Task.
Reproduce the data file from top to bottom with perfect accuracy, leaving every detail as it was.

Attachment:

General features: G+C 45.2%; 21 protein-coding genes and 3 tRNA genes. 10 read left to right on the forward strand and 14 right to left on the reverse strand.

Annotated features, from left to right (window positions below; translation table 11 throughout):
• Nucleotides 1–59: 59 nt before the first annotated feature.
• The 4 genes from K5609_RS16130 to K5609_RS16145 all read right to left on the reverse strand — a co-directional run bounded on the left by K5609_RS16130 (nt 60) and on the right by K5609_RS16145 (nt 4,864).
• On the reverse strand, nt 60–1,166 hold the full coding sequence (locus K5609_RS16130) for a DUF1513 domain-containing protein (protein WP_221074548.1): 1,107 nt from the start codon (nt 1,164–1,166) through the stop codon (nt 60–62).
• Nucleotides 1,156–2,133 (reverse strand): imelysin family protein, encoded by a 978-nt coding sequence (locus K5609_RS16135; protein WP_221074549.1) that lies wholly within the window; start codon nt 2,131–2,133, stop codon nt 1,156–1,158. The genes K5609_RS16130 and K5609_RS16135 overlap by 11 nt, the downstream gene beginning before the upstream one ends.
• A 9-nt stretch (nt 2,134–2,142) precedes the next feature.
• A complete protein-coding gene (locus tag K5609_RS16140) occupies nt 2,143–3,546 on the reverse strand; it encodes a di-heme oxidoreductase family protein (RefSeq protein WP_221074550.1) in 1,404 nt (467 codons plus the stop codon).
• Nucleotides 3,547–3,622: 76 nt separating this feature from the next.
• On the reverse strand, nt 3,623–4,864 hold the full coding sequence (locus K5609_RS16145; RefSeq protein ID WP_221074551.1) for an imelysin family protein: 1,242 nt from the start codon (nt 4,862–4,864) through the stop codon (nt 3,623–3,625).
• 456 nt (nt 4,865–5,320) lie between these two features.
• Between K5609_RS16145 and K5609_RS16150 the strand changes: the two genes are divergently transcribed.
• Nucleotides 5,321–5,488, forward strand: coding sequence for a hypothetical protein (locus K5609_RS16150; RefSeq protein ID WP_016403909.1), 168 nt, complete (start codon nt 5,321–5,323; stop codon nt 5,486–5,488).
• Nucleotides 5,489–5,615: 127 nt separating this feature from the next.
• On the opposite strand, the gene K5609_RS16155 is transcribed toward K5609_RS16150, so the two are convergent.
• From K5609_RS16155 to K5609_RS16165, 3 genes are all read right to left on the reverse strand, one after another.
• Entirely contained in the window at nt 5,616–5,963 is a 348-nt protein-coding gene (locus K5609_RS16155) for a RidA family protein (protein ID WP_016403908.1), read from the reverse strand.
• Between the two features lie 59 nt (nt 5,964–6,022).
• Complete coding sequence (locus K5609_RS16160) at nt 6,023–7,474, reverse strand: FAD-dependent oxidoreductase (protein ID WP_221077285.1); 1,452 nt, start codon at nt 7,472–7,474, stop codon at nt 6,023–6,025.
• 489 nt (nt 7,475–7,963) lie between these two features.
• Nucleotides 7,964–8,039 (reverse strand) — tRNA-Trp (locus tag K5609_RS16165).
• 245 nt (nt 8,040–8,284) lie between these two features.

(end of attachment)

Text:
General features: G+C 45.2%; 21 protein-coding genes and 3 tRNA genes. 10 read left to right on the forward strand and 14 right to left on the reverse strand.

Annotated features, from left to right (window positions below; translation table 11 throughout):
• Nucleotides 1–59: 59 nt before the first annotated feature.
• The 4 genes from K5609_RS16130 to K5609_RS16145 all read right to left on the reverse strand — a co-directional run bounded on the left by K5609_RS16130 (nt 60) and on the right by K5609_RS16145 (nt 4,864).
• On the reverse strand, nt 60–1,166 hold the full coding sequence (locus K5609_RS16130) for a DUF1513 domain-containing protein (protein WP_221074548.1): 1,107 nt from the start codon (nt 1,164–1,166) through the stop codon (nt 60–62).
• Nucleotides 1,156–2,133 (reverse strand): imelysin family protein, encoded by a 978-nt coding sequence (locus K5609_RS16135; protein WP_221074549.1) that lies wholly within the window; start codon nt 2,131–2,133, stop codon nt 1,156–1,158. The genes K5609_RS16130 and K5609_RS16135 overlap by 11 nt, the downstream gene beginning before the upstream one ends.
• A 9-nt stretch (nt 2,134–2,142) precedes the next feature.
• A complete protein-coding gene (locus tag K5609_RS16140) occupies nt 2,143–3,546 on the reverse strand; it encodes a di-heme oxidoreductase family protein (RefSeq protein WP_221074550.1) in 1,404 nt (467 codons plus the stop codon).
• Nucleotides 3,547–3,622: 76 nt separating this feature from the next.
• On the reverse strand, nt 3,623–4,864 hold the full coding sequence (locus K5609_RS16145; RefSeq protein ID WP_221074551.1) for an imelysin family protein: 1,242 nt from the start codon (nt 4,862–4,864) through the stop codon (nt 3,623–3,625).
• 456 nt (nt 4,865–5,320) lie between these two features.
• Between K5609_RS16145 and K5609_RS16150 the strand changes: the two genes are divergently transcribed.
• Nucleotides 5,321–5,488, forward strand: coding sequence for a hypothetical protein (locus K5609_RS16150; RefSeq protein ID WP_016403909.1), 168 nt, complete (start codon nt 5,321–5,323; stop codon nt 5,486–5,488).
• Nucleotides 5,489–5,615: 127 nt separating this feature from the next.
• On the opposite strand, the gene K5609_RS16155 is transcribed toward K5609_RS16150, so the two are convergent.
• From K5609_RS16155 to K5609_RS16165, 3 genes are all read right to left on the reverse strand, one after another.
• Entirely contained in the window at nt 5,616–5,963 is a 348-nt protein-coding gene (locus K5609_RS16155) for a RidA family protein (protein ID WP_016403908.1), read from the reverse strand.
• Between the two features lie 59 nt (nt 5,964–6,022).
• Complete coding sequence (locus K5609_RS16160) at nt 6,023–7,474, reverse strand: FAD-dependent oxidoreductase (protein ID WP_221077285.1); 1,452 nt, start codon at nt 7,472–7,474, stop codon at nt 6,023–6,025.
• 489 nt (nt 7,475–7,963) lie between these two features.
• Nucleotides 7,964–8,039 (reverse strand) — tRNA-Trp (locus tag K5609_RS16165).
• 245 nt (nt 8,040–8,284) lie between these two features.